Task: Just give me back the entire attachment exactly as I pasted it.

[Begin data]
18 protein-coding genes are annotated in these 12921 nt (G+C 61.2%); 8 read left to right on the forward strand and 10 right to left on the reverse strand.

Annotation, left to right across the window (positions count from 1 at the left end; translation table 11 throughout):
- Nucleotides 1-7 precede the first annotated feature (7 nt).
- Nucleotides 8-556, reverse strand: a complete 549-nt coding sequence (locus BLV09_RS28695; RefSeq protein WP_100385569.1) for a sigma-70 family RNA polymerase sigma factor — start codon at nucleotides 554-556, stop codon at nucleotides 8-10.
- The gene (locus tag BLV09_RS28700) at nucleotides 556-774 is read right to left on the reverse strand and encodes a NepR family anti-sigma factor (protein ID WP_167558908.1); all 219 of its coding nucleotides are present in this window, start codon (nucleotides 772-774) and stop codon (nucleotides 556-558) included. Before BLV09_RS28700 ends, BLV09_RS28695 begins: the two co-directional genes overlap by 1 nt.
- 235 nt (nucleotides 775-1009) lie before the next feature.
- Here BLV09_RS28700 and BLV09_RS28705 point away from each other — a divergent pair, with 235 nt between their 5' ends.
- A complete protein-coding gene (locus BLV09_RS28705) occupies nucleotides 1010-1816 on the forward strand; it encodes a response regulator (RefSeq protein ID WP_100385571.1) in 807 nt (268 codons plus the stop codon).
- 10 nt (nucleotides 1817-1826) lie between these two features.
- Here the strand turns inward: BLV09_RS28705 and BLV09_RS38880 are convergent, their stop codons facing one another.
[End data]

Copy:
18 protein-coding genes are annotated in these 12921 nt (G+C 61.2%); 8 read left to right on the forward strand and 10 right to left on the reverse strand.

Annotation, left to right across the window (positions count from 1 at the left end; translation table 11 throughout):
- Nucleotides 1-7 precede the first annotated feature (7 nt).
- Nucleotides 8-556, reverse strand: a complete 549-nt coding sequence (locus BLV09_RS28695; RefSeq protein WP_100385569.1) for a sigma-70 family RNA polymerase sigma factor — start codon at nucleotides 554-556, stop codon at nucleotides 8-10.
- The gene (locus tag BLV09_RS28700) at nucleotides 556-774 is read right to left on the reverse strand and encodes a NepR family anti-sigma factor (protein ID WP_167558908.1); all 219 of its coding nucleotides are present in this window, start codon (nucleotides 772-774) and stop codon (nucleotides 556-558) included. Before BLV09_RS28700 ends, BLV09_RS28695 begins: the two co-directional genes overlap by 1 nt.
- 235 nt (nucleotides 775-1009) lie before the next feature.
- Here BLV09_RS28700 and BLV09_RS28705 point away from each other — a divergent pair, with 235 nt between their 5' ends.
- A complete protein-coding gene (locus BLV09_RS28705) occupies nucleotides 1010-1816 on the forward strand; it encodes a response regulator (RefSeq protein ID WP_100385571.1) in 807 nt (268 codons plus the stop codon).
- 10 nt (nucleotides 1817-1826) lie between these two features.
- Here the strand turns inward: BLV09_RS28705 and BLV09_RS38880 are convergent, their stop codons facing one another.